The purpose of contrasting the western and Indian perspectives is not one of merely showing how different they are. It is clearly not one of asserting that one is wrong and the other is correct. The differences may be seen as complementary aspects and not necessarily as opposing alternatives. In the Indian situation, what is important is the cultural relevance of what we do as psychologists. If we begin to appreciate what is inherently indigenous and practice it in our profession, we will not only promote psychology in the service of India, but we will also help to enrich psychology at large by broadening its scope and content.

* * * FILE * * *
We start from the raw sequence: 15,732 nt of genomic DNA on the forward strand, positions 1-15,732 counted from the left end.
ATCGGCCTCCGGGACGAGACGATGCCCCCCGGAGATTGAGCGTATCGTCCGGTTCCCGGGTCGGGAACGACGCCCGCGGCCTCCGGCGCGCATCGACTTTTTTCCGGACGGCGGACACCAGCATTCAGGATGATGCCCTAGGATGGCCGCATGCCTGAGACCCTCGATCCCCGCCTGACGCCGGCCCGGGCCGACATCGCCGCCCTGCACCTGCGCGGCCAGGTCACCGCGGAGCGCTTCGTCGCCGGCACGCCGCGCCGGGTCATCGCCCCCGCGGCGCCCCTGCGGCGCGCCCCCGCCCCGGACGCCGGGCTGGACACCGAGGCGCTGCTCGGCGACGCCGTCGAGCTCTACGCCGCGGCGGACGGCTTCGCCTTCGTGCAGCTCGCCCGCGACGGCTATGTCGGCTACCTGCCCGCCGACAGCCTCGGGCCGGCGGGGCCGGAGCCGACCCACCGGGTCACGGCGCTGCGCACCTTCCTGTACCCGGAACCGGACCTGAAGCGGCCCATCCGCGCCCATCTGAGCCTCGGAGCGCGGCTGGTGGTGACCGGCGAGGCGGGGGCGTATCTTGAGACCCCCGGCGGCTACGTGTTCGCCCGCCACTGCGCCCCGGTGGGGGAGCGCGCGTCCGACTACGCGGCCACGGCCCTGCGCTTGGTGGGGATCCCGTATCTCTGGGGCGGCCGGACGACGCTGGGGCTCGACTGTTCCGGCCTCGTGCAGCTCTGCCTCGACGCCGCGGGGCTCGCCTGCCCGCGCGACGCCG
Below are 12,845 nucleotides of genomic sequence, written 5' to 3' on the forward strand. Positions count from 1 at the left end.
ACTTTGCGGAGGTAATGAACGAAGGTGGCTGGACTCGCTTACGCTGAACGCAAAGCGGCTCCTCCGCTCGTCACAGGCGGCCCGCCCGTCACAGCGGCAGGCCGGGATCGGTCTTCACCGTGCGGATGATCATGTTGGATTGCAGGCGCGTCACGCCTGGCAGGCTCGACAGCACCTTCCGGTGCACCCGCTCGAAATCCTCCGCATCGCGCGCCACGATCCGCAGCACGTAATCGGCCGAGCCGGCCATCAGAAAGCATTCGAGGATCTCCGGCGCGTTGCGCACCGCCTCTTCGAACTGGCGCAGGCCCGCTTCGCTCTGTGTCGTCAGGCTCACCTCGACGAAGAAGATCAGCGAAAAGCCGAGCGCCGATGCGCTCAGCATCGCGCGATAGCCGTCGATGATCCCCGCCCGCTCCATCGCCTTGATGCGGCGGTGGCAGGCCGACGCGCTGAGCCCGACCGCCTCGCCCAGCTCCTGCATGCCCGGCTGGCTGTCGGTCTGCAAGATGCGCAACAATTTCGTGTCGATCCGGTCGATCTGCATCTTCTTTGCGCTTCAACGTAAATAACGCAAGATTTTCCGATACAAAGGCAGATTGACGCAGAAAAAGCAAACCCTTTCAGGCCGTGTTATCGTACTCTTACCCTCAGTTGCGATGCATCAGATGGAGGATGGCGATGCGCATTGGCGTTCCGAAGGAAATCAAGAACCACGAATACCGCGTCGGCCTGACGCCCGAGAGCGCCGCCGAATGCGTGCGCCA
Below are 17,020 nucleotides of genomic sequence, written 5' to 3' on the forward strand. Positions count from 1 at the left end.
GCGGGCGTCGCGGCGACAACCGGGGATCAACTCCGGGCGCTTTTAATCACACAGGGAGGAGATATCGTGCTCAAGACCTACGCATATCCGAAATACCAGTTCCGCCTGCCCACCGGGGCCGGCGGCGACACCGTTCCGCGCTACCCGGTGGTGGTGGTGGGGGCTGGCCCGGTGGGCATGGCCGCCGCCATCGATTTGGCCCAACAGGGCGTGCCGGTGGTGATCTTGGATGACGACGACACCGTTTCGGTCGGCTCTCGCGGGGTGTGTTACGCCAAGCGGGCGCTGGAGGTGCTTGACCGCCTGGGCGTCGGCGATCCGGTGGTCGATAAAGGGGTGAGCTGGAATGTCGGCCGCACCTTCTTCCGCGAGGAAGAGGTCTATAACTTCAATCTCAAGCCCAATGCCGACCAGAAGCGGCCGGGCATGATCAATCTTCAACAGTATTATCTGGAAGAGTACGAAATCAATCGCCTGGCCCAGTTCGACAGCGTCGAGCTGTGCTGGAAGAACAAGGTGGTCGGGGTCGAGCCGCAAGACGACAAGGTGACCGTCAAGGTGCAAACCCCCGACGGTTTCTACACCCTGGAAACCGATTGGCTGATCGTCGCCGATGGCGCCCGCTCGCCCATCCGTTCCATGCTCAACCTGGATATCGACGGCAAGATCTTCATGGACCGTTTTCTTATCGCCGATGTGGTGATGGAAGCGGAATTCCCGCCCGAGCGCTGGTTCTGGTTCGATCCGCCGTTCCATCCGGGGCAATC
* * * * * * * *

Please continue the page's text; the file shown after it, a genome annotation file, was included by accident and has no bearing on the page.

I will briefly refer here to Buddhism, Yoga, and Advaita Vedanta to illustrate what I mean by transcendence and how it may be accomplished, as conceived in the Indian tradition. I have discussed elsewhere in some detail the basic tenets of early Buddhist psychological thought and how they add up to provide a coherent psychological model that has empirical ramifications (Rao, 1978). A more detailed discussion of Yoga and Advaita may be found in my book Consciousness Studies: Cross-Cultural Perspectives (Rao, 2002).

Buddhist psychology